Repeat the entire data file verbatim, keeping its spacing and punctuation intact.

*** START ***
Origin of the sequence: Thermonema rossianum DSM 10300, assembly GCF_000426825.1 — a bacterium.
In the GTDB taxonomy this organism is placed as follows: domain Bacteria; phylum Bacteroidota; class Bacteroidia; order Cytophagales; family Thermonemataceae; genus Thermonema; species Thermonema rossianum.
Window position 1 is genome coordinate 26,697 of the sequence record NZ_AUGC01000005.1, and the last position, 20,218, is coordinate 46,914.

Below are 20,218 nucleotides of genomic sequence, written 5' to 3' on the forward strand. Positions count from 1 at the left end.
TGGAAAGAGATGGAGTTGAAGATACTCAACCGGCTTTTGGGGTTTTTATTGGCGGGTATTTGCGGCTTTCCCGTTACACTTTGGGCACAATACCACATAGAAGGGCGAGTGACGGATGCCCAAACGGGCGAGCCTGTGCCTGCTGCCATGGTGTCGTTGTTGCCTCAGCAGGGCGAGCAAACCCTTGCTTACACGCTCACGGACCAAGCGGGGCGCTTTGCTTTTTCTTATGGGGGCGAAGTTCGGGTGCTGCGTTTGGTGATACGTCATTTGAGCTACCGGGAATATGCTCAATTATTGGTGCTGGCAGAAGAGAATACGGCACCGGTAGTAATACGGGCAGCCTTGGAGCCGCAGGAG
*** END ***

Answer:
Origin of the sequence: Thermonema rossianum DSM 10300, assembly GCF_000426825.1 — a bacterium.
In the GTDB taxonomy this organism is placed as follows: domain Bacteria; phylum Bacteroidota; class Bacteroidia; order Cytophagales; family Thermonemataceae; genus Thermonema; species Thermonema rossianum.
Window position 1 is genome coordinate 26,697 of the sequence record NZ_AUGC01000005.1, and the last position, 20,218, is coordinate 46,914.

Below are 20,218 nucleotides of genomic sequence, written 5' to 3' on the forward strand. Positions count from 1 at the left end.
TGGAAAGAGATGGAGTTGAAGATACTCAACCGGCTTTTGGGGTTTTTATTGGCGGGTATTTGCGGCTTTCCCGTTACACTTTGGGCACAATACCACATAGAAGGGCGAGTGACGGATGCCCAAACGGGCGAGCCTGTGCCTGCTGCCATGGTGTCGTTGTTGCCTCAGCAGGGCGAGCAAACCCTTGCTTACACGCTCACGGACCAAGCGGGGCGCTTTGCTTTTTCTTATGGGGGCGAAGTTCGGGTGCTGCGTTTGGTGATACGTCATTTGAGCTACCGGGAATATGCTCAATTATTGGTGCTGGCAGAAGAGAATACGGCACCGGTAGTAATACGGGCAGCCTTGGAGCCGCAGGAG